I wanted to express my concerns to you about what I consider to
be a growing problem, lack of respect shown towards your union stewards. Many times some of our maintenance
brothers and sisters will launch on a steward in the hall way or in the lunch room with an accusatory tone as if the Union
steward is somehow complicit in the perceived complaint.
The steward will politely stand there and just take this
chewing out. When you start out the conversation with something like "What are you doing about Vadnais
Heights?" in a derogatory tone as the steward happens to be walking down the hall, perhaps not even
on steward time, you can probably expect less than a professional reply. They have to be thick skinned, that's true, but
not someone's whipping boy.
The stewards are volunteers
who have chosen to help serve you, not be served up by you. Stewards are the back bone of this organization,
the true worker bees in this giant national organization. We will all need a steward some day and let's
be appreciative that someone around here wanted to step up. Stewards don't need to be coddled as much
as they need to be supported and appreciated and a little civility will go a long way in helping you, and the steward, achieve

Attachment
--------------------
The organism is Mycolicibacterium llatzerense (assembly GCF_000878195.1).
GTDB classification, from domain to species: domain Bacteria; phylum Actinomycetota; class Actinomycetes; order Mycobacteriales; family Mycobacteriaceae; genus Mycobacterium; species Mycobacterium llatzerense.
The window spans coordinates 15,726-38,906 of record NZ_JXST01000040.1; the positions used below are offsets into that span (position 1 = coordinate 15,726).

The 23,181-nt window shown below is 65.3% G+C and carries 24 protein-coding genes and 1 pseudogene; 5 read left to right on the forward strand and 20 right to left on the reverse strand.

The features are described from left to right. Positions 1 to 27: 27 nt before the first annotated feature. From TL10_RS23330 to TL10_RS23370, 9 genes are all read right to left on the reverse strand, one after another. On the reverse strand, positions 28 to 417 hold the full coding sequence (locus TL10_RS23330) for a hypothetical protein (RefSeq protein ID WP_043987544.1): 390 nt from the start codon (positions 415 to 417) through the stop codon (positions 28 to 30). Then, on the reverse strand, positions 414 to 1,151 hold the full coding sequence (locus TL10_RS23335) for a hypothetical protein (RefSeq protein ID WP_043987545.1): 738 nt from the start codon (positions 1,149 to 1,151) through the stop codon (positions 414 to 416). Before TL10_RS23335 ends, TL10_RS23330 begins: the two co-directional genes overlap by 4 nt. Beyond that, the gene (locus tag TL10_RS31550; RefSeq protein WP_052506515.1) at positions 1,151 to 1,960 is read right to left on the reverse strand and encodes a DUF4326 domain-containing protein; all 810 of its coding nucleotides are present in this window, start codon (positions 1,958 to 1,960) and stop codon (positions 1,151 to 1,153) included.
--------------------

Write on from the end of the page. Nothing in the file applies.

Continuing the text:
a positive outcome.
Mnt Craft Director
It seems every couple of years some individuals will try to distort the
reality of what is in the National Contract, Handbooks, and agreed to Memorandum, and what isn't.
Many of us took a jolt by bids being realigned. After 10 or 15 years some of us finally got the days off that we
wanted only to once again be sent back to square one. I have always hated the phrase "It's Management's right
to mismanage" and I have attempted to stay engaged and ahead of the curve to minimize the "mismanagement",
but sometimes management is determined to shoot itself in the foot.
The bid realignment was
contractual, but it definitely is not solving the overtime problem or gotten the machines to run any better,
but they will be the last ones to admit that.
The year 2013 is going to make the changes of 2012 look like
a walk in the park. For starters, management is now under a directive by Drew Aliperto to keep overtime
to 1% of payroll, which literally means zero. They also are under the directive to reduce staffing by 8%, which coincidentally
is about the attrition rate from the early retirements. They also want to utilize PSE's to the full 10% capacity as rapidly